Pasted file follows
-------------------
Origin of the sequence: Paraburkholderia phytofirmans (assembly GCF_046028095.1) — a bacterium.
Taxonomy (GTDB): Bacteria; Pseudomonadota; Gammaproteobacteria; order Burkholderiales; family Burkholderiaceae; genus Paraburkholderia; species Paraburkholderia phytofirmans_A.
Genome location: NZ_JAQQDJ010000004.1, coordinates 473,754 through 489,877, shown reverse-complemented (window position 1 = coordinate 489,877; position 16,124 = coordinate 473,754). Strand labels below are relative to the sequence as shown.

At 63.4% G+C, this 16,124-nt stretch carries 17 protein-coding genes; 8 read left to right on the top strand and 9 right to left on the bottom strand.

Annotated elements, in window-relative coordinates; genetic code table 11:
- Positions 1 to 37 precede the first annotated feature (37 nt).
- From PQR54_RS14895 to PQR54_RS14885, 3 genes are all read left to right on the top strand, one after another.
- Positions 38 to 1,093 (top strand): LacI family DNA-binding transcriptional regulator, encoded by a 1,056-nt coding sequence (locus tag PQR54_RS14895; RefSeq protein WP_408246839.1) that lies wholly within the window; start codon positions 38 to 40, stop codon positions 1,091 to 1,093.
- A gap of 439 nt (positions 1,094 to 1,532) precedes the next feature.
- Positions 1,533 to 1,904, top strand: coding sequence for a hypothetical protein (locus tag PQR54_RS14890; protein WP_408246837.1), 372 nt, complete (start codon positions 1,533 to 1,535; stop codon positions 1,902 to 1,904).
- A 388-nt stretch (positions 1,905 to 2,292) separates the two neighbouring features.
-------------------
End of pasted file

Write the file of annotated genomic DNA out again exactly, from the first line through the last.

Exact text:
Origin of the sequence: Paraburkholderia phytofirmans (assembly GCF_046028095.1) — a bacterium.
Taxonomy (GTDB): Bacteria; Pseudomonadota; Gammaproteobacteria; order Burkholderiales; family Burkholderiaceae; genus Paraburkholderia; species Paraburkholderia phytofirmans_A.
Genome location: NZ_JAQQDJ010000004.1, coordinates 473,754 through 489,877, shown reverse-complemented (window position 1 = coordinate 489,877; position 16,124 = coordinate 473,754). Strand labels below are relative to the sequence as shown.

At 63.4% G+C, this 16,124-nt stretch carries 17 protein-coding genes; 8 read left to right on the top strand and 9 right to left on the bottom strand.

Annotated elements, in window-relative coordinates; genetic code table 11:
- Positions 1 to 37 precede the first annotated feature (37 nt).
- From PQR54_RS14895 to PQR54_RS14885, 3 genes are all read left to right on the top strand, one after another.
- Positions 38 to 1,093 (top strand): LacI family DNA-binding transcriptional regulator, encoded by a 1,056-nt coding sequence (locus tag PQR54_RS14895; RefSeq protein WP_408246839.1) that lies wholly within the window; start codon positions 38 to 40, stop codon positions 1,091 to 1,093.
- A gap of 439 nt (positions 1,094 to 1,532) precedes the next feature.
- Positions 1,533 to 1,904, top strand: coding sequence for a hypothetical protein (locus tag PQR54_RS14890; protein WP_408246837.1), 372 nt, complete (start codon positions 1,533 to 1,535; stop codon positions 1,902 to 1,904).
- A 388-nt stretch (positions 1,905 to 2,292) separates the two neighbouring features.